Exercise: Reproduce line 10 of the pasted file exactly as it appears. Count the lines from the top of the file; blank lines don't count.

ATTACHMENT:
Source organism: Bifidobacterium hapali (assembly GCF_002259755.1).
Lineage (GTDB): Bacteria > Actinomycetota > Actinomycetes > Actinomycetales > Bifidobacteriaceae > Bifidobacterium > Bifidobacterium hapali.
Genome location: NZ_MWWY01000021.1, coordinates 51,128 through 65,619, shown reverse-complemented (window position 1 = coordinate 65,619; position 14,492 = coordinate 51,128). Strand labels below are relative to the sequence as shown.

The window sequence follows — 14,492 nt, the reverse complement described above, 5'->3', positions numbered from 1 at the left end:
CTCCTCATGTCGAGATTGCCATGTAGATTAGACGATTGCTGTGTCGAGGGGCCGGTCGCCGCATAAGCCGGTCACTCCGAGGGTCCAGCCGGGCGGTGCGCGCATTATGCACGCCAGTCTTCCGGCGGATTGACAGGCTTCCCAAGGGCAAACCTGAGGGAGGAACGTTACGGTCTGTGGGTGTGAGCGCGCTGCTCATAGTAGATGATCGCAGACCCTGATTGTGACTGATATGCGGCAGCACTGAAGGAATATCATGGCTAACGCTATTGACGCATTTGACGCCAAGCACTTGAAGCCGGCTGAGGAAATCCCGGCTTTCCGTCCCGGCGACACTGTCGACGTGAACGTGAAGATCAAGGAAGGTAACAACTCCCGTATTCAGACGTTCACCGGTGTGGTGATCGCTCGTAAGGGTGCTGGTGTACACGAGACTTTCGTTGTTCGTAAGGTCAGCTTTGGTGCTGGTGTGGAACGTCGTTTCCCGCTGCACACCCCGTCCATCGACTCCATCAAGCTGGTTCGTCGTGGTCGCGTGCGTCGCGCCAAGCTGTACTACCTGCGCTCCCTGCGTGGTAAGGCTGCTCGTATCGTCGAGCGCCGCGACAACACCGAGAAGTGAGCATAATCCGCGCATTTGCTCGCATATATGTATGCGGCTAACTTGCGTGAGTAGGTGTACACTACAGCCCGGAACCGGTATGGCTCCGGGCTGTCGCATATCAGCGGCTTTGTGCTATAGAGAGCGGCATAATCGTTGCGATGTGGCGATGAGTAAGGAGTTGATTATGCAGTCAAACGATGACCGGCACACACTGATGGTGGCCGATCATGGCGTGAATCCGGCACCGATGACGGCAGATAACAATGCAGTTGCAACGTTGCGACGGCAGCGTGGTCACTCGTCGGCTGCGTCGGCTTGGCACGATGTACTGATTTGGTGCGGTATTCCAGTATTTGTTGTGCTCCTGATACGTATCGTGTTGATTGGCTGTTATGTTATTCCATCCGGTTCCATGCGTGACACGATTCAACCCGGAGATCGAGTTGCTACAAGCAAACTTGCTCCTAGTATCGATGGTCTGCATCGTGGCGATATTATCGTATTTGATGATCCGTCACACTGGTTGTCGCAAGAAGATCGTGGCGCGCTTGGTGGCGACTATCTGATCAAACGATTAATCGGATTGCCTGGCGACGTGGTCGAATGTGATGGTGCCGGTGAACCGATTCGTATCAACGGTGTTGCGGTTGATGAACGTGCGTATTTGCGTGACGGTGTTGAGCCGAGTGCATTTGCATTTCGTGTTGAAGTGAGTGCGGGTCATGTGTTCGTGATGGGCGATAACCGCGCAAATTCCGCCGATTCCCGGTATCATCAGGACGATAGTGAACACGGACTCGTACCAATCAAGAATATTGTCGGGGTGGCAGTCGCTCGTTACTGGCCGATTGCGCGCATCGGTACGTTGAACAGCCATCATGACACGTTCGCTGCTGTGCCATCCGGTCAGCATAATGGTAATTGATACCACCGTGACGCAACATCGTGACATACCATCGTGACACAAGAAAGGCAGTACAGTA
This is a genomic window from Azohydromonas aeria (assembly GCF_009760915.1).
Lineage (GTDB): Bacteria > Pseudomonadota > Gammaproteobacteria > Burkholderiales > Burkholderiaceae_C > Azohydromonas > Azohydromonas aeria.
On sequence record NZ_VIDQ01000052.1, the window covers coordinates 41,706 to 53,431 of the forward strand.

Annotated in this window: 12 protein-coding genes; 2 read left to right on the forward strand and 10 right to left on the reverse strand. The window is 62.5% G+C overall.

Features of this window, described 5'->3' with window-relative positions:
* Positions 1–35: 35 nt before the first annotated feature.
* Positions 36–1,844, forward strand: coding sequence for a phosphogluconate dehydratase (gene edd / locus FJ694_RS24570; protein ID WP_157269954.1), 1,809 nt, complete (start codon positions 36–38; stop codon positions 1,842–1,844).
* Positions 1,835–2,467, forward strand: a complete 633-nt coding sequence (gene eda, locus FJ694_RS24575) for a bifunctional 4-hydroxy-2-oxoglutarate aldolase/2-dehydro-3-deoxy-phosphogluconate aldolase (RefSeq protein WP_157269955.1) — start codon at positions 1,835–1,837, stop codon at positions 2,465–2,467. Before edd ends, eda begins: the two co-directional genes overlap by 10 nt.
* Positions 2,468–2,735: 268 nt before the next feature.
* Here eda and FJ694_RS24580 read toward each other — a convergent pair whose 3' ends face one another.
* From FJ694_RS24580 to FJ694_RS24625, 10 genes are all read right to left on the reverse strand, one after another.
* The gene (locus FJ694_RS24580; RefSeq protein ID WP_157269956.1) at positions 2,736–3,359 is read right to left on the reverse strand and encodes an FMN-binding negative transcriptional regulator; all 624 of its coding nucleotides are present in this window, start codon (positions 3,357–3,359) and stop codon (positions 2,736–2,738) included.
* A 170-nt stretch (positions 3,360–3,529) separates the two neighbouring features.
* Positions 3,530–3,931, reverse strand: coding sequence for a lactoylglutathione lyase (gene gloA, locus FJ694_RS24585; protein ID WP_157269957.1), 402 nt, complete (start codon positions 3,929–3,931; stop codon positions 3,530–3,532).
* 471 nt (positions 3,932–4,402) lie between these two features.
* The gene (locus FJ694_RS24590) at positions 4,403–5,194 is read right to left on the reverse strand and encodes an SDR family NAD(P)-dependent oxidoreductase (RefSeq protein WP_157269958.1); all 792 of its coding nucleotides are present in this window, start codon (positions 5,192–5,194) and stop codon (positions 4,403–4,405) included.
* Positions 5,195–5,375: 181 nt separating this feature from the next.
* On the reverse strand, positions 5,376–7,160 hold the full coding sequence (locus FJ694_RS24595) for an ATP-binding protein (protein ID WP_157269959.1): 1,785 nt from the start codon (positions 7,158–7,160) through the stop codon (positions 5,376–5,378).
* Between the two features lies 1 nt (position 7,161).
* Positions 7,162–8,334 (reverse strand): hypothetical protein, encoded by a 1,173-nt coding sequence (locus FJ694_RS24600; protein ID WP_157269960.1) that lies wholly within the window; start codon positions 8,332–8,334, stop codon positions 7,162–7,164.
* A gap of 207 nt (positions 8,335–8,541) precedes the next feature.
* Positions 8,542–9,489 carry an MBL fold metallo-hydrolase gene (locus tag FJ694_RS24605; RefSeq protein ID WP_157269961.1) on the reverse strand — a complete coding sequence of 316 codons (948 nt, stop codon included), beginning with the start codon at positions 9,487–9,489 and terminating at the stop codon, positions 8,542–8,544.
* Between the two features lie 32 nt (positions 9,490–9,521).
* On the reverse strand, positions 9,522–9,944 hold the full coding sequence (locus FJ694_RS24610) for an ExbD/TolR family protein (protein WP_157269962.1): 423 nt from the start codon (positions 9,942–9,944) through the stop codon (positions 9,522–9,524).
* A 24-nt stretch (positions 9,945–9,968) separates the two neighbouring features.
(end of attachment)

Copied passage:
Features of this window, described 5'->3' with window-relative positions: